Winning projects at the RICS Awards 2010 demonstrate how the adaptive reuse of a building is strongly related to historic preservation and sustainable development – and can generate new value and economic opportunities
1. Project of the Year – The Roundhouse Campus for Derby College By Maber Architects Built in 1839 by Robert Stephenson, the Roundhouse’s original purpose was to repair steam engines, the first of its kind in the world.
Recognised as one of the oldest surviving roundhouses in the world, together with its adjacent Grade II listed buildings, the campus site is among UK’s best-preserved, early purpose-built railway works, which also makes up an integral part of the industrial heritage of Derby.
With the city’s major industrial activity moving into modern buildings starting in the 1980s, the Roundhouse stood empty for more than 20 years. After an extensive 18-month renovation project costing £43million, the site now provides a stimulating, dynamic teaching environment for more than 2,500 students.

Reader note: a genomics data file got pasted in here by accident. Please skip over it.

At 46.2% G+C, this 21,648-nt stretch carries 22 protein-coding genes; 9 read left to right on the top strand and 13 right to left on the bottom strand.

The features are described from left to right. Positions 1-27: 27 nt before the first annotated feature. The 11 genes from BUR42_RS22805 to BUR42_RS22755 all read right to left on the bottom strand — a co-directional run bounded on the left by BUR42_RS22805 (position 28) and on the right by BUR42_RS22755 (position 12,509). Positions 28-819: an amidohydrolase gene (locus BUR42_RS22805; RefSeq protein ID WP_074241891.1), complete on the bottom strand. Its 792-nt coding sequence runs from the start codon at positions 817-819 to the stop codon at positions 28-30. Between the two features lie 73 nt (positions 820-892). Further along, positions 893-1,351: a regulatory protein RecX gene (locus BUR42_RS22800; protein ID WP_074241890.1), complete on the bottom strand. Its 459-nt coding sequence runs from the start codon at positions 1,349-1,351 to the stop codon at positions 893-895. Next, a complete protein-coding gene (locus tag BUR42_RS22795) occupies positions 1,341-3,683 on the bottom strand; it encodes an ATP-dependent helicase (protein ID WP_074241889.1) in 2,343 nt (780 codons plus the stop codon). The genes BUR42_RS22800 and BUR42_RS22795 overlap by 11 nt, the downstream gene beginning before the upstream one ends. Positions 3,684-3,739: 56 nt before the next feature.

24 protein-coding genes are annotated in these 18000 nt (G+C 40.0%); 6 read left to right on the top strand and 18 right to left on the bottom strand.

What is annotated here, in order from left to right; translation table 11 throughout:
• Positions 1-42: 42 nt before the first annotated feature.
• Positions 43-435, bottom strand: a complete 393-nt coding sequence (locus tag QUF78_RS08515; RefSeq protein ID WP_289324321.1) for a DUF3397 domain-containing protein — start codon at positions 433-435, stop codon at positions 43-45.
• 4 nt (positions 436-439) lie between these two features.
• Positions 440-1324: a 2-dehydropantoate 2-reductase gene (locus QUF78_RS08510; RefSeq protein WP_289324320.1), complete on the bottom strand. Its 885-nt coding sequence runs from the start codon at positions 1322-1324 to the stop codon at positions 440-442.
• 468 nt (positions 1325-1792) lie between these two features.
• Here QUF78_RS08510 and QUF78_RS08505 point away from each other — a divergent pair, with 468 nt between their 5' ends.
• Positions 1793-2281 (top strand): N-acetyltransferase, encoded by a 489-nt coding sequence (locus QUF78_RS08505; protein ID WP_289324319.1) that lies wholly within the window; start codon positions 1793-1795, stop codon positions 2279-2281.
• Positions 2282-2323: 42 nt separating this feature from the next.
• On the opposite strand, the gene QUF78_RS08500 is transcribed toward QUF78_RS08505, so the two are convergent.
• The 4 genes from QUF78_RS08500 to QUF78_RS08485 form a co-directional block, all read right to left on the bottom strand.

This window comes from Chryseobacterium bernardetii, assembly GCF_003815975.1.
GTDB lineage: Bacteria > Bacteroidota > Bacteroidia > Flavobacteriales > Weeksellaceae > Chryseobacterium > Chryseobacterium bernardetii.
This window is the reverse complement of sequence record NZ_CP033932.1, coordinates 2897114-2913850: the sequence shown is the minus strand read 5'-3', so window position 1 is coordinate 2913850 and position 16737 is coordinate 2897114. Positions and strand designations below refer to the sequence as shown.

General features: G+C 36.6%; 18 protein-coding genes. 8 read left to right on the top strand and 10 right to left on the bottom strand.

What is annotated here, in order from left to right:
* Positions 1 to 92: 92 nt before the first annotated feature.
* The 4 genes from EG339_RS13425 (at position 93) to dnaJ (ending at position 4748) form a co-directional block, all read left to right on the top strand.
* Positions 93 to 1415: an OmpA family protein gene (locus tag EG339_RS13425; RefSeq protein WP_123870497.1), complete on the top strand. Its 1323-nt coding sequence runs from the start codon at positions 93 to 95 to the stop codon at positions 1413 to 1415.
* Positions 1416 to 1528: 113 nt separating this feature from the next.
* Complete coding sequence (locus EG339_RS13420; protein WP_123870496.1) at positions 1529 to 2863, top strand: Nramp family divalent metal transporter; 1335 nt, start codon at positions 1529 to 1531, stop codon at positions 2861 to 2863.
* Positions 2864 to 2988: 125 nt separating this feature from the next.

2.Community Benefit Award -Scala Cinema and Arts Centre, Prestatyn By Burrell Foley Fischer, with Christopher Sanders Architect One of the oldest one-screen movie theatres in North Wales.
Scala CineMa originally opened in 1913, but was forced to close in December 2000 due to neglect and the high cost of much needed repairs. After lengthy work by ‘Friends of the Scala’ – a committee set up to campaign for funds and community support – the site was restored and reopened as a new, state-of-the art cinema and arts centre in 2009.
3.Regeneration Award - Stonebridge Estate Regeneration, Harlesden By Shepheard Epstein Hunter Architects Stonebridge Estate was built by Brent Council during the late 1960s as a wholesale replacement of the 19th century suburban development that had formed there. However, after 25 years, Stonebridge had become one of the worst estates in the country, with a notorious reputation for poverty, social exclusion, violence and drug dealing.